An Interview with Roya Klingner: Underachieving Gifted

Feb 6, 2018 by

Michael F. Shaughnessy –

  1. Roya, first of all can you tell us a bit about yourself and your education and experience?

I am a former gifted child, who dreamed her entire life to help and support other gifted children around the world. In 2008 I was finally able to pursue my dream and I founded a center with this goal in Germany. It is called the Global Center for Gifted and Talented Children(

I am a specialist in Gifted Education and a solution oriented therapist as well. I have a huge thirst for knowledge and I am always eager to learn more. To follow my interests, I am a children’s book author, an illustrator and a certified parent adviser by the Ministry of Family in Germany.

  1. Now, tell us about your organization, which I believe is located in Munich, Germany?

Yes! My center is in Munich, Germany. The Global Center for Gifted and Talented Children empowers and serves the gifted community through exemplary leadership in programs, research, and advocacy. Next year, we will celebrate the 10th Anniversary of our center with a conference. Our center is different from others. We care for gifted children and youth from age 3-18. We support their families and teachers. We offer teacher training and organize projects in schools. In addition, I have been invited speaker in many conferences around the world. I live my dream everyday by helping more and more gifted and talented children. When I work in our center, I have a flow and I work more than 20 hours. I really enjoy what I do.

  1. You recently finished a book on “underachieving gifted kids” what led you into this realm?

In the past few years, I decided to publish books about gifted education together with passionate and great gifted educators from different countries. The first book, Make them shine, was about identification and Understanding of Gifted Children under Consideration of Their Social and Emotional Needs, published 2015 by LIT publisher in Germany.

The next book was Creativity in Gifted Children published 2016 by Nova science publishers and last year, in 2017, I published the book Gifted Underachiever. This topic is one of my favorite topics in gifted education and I worked with many gifted Underachievers in the past years. I had the urge to share my experience about this topic with everyone in this way.

  1. Do males and females differ in the reasons why they seem to underachieve?

Not really! There are no specific gender differences but gifted girls show their underachievement in different ways than boys. It all starts with boredom and the feeling to be invisible or being misunderstood. They lose motivation and interest in learning or school and they are not working performance oriented. Gifted children, boys or girls are like rivers, when we put stones on their ways or ignore them, the will flood the dam. We have to care about their emotional needs and let them shine like a star. In addition, they need to learn how to learn and deal with the regular school system curriculum.

  1. How do YOU define “underachievement”? Some kids may not be interested in maths or science or whatever.

In our book, there are several definitions of gifted Underachievers from different perspectives but in my opinion, a gifted underachiever is a child, who lost or at least feels lost in a system that has no individual support or understanding for her or him. An underachiever is not interested in having good grades or showing a kind of protest. Sometimes, they feel lost in an environment that is not suited for a visual learner with a huge range of interests and are seeking for more and more challenges. Some of them have difficulties in math or science and some have problems memorizing without understanding the logic behind it. Some of them love only music and some of them have to deal with bullying in school. There are many reasons for becoming an underachiever. We have to find the causes first, to be able to solve the problems afterward.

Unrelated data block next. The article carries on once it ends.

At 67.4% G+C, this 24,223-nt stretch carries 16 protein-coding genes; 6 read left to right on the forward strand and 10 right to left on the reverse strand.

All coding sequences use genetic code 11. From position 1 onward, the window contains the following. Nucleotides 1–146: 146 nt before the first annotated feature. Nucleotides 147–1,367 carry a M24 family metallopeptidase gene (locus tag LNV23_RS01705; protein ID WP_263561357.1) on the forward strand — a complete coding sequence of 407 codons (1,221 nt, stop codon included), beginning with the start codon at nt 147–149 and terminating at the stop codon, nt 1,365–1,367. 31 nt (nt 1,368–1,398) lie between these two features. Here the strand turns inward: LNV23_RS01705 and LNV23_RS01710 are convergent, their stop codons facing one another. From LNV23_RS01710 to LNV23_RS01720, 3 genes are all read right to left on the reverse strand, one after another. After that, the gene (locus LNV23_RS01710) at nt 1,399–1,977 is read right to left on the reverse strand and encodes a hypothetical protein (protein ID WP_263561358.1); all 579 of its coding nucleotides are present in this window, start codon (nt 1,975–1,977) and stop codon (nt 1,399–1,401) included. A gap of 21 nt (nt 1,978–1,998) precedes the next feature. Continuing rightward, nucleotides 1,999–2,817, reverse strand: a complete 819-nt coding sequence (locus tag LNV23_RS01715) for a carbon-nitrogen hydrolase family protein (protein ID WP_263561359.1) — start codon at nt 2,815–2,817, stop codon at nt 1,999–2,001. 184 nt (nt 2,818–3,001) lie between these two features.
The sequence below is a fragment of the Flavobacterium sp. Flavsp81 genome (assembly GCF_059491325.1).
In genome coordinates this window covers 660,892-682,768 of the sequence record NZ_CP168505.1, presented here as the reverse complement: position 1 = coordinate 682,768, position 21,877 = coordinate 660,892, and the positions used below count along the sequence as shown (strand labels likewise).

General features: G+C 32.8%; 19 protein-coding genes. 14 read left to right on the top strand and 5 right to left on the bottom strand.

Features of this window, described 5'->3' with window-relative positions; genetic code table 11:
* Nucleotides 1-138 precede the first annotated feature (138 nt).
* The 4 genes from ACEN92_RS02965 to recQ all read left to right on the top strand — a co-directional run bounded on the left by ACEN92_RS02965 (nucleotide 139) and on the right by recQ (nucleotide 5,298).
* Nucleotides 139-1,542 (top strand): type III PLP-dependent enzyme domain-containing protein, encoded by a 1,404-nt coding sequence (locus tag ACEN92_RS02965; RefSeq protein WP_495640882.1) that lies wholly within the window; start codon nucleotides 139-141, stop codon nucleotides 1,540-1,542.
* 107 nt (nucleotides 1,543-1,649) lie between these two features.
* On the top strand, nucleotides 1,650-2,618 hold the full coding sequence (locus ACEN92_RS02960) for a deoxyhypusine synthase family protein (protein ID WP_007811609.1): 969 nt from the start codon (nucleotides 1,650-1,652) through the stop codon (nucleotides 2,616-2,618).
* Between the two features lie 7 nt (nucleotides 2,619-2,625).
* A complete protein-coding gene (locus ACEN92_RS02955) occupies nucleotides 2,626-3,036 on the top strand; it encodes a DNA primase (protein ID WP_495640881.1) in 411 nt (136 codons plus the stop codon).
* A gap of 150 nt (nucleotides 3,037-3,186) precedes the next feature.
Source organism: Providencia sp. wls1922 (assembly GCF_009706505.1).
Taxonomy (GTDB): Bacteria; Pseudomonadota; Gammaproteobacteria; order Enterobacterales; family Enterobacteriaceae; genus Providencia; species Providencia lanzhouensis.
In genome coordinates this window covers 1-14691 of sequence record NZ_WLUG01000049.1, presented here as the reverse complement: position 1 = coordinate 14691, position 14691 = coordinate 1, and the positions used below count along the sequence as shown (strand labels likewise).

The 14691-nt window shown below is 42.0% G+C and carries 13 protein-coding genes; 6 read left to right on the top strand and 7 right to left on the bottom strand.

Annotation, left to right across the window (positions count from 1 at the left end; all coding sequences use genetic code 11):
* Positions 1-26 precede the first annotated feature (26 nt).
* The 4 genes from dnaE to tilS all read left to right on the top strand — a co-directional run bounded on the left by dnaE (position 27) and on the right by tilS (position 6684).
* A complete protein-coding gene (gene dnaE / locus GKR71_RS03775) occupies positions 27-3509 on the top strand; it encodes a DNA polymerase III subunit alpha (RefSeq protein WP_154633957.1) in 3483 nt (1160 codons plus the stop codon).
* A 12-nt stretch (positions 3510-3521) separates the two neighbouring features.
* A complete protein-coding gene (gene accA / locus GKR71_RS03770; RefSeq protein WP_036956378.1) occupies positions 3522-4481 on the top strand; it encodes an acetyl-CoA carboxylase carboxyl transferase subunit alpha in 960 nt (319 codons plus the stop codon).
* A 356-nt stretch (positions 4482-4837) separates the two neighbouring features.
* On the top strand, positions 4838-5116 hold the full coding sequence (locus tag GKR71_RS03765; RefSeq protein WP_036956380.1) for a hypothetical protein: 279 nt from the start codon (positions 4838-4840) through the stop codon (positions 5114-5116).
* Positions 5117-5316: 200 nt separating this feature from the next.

1. What can parents do to help their children?

I think, parents should get information about gifted learners and contact a professional gifted therapist, coach or mentor. They should believe in the abilities and potentials of their children and love them the way they are. With calmness, a mindset and time management they can help their gifted children, step by step, to develop motivation and interest in learning. Sometimes a change in school or environment could help to solve problems too.

I think, parents should encourage their kids to learn as a lifelong learner instead of learning for good grades anyway.

  1. I understand that you have a You Tube link. What do you discuss on that link?

It is a video of my presentation at the first European talent day in Budapest, Hungary. I introduced my center, our work and my dream.

8) What have I neglected to ask?

I think you forgot to ask, what will be my next project?

I am currently working on a new book about leadership in gifted education. Next week, I will attend the third international conference of Talent Management in Tehran, Iran as invited speaker together with Prof. Albert Ziegler (University of Erlangen- Nuremburg in Germany), Prof. Heidrun Stöger (University of Regensburg in Germany) and Prof. Ugur Sak (University of Anadolu in Turkey).

I pray for peace and harmony around the world. It is very important for the development of talents and creativity to live in a peaceful and positive environment. Thank you for your interview and your interest in my work.

Kind regards,


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